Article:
Lawmakers introduce bill that would make unionization easier

From Modern Healthcare:

With union activity in healthcare already on the rise, Democratic lawmakers in the House and Senate introduced the Employee Free Choice Act with the stated intention of increasing union membership by allowing new bargaining units to form without having to hold secret elections.

Federal law already allows unions to form through the “card-check” process, in which pro-union workers can form a new bargaining unit if more than 50% of similarly situated workers sign cards affirming their support. But current law also allows employers to veto the “card-check” process and force the National Labor Relations Board to hold secret balloting. The Employee Free Choice Act would eliminate an employer’s right to veto a card-check process and then force employers into binding arbitration if they fail to reach agreement on an initial contract after 120 days.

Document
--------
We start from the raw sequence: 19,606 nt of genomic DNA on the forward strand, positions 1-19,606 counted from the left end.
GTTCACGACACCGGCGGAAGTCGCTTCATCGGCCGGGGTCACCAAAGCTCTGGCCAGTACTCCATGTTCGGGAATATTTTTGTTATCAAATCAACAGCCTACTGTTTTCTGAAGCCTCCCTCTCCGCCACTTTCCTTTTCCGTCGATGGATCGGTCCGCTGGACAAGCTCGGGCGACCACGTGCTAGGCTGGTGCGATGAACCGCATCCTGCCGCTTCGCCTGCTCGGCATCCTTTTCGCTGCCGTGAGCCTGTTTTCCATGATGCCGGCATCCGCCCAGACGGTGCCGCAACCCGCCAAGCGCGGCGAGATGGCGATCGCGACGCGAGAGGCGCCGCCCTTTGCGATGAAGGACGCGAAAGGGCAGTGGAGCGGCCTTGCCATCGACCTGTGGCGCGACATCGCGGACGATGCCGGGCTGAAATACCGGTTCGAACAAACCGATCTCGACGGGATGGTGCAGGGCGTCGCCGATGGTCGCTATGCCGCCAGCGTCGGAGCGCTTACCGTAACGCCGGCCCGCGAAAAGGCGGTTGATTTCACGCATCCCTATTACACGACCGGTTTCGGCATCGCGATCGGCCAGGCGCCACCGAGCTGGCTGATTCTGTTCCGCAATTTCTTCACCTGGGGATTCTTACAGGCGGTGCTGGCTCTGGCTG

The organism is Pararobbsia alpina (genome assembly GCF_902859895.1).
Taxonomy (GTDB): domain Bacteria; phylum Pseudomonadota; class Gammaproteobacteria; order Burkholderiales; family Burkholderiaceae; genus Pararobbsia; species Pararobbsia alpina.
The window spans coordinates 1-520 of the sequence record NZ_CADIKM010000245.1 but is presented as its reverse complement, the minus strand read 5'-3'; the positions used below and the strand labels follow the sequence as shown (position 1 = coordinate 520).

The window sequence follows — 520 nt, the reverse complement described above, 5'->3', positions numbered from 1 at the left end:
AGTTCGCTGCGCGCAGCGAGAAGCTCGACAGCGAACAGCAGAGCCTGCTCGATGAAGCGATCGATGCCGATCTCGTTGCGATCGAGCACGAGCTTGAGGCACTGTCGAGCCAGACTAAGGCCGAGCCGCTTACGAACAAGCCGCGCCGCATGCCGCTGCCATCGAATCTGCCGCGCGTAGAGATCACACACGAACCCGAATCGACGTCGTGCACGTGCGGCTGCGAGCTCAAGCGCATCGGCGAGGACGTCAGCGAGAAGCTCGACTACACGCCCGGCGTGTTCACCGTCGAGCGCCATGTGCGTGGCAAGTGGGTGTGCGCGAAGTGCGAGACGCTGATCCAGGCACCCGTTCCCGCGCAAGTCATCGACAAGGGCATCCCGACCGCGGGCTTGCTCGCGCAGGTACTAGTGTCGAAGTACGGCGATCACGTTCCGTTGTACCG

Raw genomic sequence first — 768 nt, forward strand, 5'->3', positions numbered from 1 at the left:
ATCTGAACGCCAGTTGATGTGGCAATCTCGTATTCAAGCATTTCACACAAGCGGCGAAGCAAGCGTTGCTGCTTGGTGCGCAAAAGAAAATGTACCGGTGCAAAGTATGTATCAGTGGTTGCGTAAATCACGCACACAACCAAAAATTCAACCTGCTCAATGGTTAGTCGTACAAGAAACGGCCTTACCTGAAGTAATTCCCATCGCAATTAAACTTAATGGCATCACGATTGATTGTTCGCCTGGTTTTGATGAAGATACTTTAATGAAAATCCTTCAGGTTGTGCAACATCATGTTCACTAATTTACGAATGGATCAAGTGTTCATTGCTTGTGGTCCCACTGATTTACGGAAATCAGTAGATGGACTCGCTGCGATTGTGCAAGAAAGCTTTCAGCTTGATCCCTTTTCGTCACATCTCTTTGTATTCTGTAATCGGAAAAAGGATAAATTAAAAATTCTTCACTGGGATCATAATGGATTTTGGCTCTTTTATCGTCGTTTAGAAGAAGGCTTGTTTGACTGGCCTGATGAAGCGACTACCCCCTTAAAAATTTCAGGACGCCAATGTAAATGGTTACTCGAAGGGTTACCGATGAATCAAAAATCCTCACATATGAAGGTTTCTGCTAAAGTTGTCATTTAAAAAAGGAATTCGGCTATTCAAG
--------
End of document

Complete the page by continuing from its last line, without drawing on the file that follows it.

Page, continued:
Organizations with large healthcare bargaining units such as the Service Employees International Union and the AFL-CIO are staunch supporters of the legislation, while employer groups like the American Hospital Association say it could negatively affect patient care by giving power to federal labor arbitrators who may not grasp the complex world of healthcare delivery.

Wal-Mart to Sell Electronic Medical Records to Doctors

From the Wall Street Journal Health Blog:

Wal-Mart is jumping into the health-IT fray with plans to sell systems for handling electronic health-care records in small medical practices, the New York Times reports.

Convincing small practices to invest in the costly technology has been one of the biggest conundrums in the push to digitize the nation’s medical records. One doc told the WSJ’s Andy Jordan it cost about $300,000 to make the switch. Wal-Mart thinks it can solve the problem by doing what is has done with so many other products.

“We’re a high-volume, low-cost company,” Marcus Osborne, who works in health-care business development for the company, told NYT. “And I would argue that mentality is sorely lacking in the health-care industry.”

The retailer’s Sam’s Club division, working with Dell for the computers and eClinicalWorks for software, plans this spring to make electronic medical records available for under $25,000 for the first physician in a practice and some $10,000 for each additional doctor, NYT says. Continuing maintenance and support will run another $4,000 to $6,500 a year.